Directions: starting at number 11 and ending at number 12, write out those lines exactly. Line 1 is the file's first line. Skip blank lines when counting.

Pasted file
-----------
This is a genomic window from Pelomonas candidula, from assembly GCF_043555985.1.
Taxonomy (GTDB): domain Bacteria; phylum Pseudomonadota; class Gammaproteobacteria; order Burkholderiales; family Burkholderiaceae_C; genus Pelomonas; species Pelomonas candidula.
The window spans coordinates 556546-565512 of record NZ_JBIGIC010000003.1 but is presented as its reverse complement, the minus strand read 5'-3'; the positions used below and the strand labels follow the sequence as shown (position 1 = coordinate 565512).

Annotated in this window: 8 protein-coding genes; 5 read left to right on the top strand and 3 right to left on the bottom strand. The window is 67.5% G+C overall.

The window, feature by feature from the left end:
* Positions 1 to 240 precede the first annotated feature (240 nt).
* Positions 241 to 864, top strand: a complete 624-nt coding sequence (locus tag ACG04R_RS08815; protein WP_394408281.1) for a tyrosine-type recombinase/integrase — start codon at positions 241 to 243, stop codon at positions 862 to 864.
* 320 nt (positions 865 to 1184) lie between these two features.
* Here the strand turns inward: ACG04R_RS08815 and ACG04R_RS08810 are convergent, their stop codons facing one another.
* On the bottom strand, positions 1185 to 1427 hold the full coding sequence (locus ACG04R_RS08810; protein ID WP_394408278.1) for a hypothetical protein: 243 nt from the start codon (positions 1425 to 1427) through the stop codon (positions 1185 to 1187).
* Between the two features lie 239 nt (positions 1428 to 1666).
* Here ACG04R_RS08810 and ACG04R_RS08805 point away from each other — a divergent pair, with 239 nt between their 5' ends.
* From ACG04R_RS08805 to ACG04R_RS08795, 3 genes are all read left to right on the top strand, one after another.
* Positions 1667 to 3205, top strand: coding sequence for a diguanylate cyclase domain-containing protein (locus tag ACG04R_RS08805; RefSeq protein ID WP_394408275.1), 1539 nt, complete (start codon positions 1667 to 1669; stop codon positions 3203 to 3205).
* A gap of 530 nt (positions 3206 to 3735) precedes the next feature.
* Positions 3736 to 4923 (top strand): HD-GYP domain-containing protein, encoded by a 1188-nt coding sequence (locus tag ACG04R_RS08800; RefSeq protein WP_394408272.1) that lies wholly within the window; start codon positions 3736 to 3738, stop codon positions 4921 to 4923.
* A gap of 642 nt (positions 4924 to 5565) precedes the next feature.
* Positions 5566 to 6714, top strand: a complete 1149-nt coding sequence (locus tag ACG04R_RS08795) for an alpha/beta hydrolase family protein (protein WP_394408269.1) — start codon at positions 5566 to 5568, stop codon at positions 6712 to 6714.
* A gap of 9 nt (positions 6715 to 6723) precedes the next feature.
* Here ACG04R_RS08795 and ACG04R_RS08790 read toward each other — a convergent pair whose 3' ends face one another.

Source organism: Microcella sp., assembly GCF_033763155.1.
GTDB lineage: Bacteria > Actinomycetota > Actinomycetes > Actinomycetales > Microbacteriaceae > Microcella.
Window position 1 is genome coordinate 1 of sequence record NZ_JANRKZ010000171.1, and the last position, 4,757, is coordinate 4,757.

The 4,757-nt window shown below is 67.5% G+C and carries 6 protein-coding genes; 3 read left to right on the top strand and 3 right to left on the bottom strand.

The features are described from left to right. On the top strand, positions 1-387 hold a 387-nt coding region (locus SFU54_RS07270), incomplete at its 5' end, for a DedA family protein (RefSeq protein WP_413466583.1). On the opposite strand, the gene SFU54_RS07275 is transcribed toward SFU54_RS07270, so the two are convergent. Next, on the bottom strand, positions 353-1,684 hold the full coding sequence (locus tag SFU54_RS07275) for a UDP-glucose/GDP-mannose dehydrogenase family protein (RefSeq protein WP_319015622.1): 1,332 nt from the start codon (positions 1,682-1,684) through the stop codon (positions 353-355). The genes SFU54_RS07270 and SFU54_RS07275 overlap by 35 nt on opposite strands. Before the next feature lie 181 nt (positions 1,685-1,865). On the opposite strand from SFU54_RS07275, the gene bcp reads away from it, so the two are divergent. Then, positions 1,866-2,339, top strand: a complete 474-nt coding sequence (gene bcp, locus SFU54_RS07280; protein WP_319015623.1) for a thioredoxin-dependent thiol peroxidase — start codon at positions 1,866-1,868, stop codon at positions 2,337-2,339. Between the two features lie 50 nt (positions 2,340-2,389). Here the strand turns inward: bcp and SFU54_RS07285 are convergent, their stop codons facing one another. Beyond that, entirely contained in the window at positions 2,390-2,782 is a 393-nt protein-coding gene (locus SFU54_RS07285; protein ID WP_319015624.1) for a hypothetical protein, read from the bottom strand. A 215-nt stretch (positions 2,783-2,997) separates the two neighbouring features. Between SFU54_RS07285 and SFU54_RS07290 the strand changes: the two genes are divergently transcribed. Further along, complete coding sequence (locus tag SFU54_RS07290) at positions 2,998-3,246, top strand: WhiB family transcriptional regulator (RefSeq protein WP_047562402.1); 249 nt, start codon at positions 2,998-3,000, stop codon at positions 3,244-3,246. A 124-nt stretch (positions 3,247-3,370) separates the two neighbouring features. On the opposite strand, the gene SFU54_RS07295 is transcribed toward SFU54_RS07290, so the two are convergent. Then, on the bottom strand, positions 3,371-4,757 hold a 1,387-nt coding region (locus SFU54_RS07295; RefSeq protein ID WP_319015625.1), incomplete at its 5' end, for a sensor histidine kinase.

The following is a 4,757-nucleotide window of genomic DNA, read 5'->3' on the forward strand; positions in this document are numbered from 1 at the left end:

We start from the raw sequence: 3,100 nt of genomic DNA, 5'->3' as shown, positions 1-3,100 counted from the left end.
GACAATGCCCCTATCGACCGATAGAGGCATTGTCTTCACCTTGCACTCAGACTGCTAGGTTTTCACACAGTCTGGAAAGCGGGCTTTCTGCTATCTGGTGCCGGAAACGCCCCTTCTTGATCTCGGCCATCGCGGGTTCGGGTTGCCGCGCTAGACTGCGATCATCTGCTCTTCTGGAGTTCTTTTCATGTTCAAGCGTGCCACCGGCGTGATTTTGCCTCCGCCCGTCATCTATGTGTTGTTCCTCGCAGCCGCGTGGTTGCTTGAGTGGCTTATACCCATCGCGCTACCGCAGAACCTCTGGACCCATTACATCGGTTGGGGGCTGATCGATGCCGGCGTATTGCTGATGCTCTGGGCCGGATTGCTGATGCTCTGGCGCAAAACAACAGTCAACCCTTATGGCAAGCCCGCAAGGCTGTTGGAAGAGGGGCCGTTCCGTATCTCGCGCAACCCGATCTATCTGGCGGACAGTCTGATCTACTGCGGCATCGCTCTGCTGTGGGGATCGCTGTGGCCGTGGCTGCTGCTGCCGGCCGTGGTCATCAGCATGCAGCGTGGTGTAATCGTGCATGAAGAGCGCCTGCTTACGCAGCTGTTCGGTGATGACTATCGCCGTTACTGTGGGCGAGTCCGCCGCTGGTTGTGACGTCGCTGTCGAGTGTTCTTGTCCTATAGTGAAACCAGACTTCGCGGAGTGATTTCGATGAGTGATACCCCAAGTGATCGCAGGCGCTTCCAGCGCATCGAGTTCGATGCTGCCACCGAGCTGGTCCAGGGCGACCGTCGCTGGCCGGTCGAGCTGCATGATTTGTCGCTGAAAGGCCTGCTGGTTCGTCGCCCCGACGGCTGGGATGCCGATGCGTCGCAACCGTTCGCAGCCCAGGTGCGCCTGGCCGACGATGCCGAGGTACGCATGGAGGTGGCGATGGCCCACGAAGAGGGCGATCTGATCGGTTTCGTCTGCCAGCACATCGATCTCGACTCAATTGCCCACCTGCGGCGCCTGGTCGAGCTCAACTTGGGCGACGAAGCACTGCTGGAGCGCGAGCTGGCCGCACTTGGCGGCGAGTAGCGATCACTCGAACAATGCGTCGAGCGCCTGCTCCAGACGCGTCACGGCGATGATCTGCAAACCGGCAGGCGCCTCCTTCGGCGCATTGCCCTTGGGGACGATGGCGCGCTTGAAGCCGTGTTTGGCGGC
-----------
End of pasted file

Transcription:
* Between the two features lie 239 nt (positions 1428 to 1666).
* Here ACG04R_RS08810 and ACG04R_RS08805 point away from each other — a divergent pair, with 239 nt between their 5' ends.